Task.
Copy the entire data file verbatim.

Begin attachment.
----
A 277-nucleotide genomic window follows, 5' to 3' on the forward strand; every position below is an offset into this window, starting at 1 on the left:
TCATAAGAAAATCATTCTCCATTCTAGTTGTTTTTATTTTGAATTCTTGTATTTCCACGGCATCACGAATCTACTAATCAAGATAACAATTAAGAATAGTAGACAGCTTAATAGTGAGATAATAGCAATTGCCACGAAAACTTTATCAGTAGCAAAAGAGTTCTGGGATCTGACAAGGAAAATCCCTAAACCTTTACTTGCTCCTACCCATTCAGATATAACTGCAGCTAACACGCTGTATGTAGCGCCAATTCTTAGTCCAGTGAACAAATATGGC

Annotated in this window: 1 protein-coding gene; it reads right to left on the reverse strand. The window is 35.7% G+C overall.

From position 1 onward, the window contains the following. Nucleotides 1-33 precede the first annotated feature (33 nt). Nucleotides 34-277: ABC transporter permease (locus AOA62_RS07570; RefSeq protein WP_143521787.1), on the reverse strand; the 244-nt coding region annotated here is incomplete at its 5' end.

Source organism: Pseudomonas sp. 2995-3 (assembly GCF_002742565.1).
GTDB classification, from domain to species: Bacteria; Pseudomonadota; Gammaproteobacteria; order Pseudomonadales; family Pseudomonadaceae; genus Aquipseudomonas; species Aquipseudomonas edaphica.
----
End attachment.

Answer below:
A 277-nucleotide genomic window follows, 5' to 3' on the forward strand; every position below is an offset into this window, starting at 1 on the left:
TCATAAGAAAATCATTCTCCATTCTAGTTGTTTTTATTTTGAATTCTTGTATTTCCACGGCATCACGAATCTACTAATCAAGATAACAATTAAGAATAGTAGACAGCTTAATAGTGAGATAATAGCAATTGCCACGAAAACTTTATCAGTAGCAAAAGAGTTCTGGGATCTGACAAGGAAAATCCCTAAACCTTTACTTGCTCCTACCCATTCAGATATAACTGCAGCTAACACGCTGTATGTAGCGCCAATTCTTAGTCCAGTGAACAAATATGGC

Annotated in this window: 1 protein-coding gene; it reads right to left on the reverse strand. The window is 35.7% G+C overall.

From position 1 onward, the window contains the following. Nucleotides 1-33 precede the first annotated feature (33 nt). Nucleotides 34-277: ABC transporter permease (locus AOA62_RS07570; RefSeq protein WP_143521787.1), on the reverse strand; the 244-nt coding region annotated here is incomplete at its 5' end.

Source organism: Pseudomonas sp. 2995-3 (assembly GCF_002742565.1).
GTDB classification, from domain to species: Bacteria; Pseudomonadota; Gammaproteobacteria; order Pseudomonadales; family Pseudomonadaceae; genus Aquipseudomonas; species Aquipseudomonas edaphica.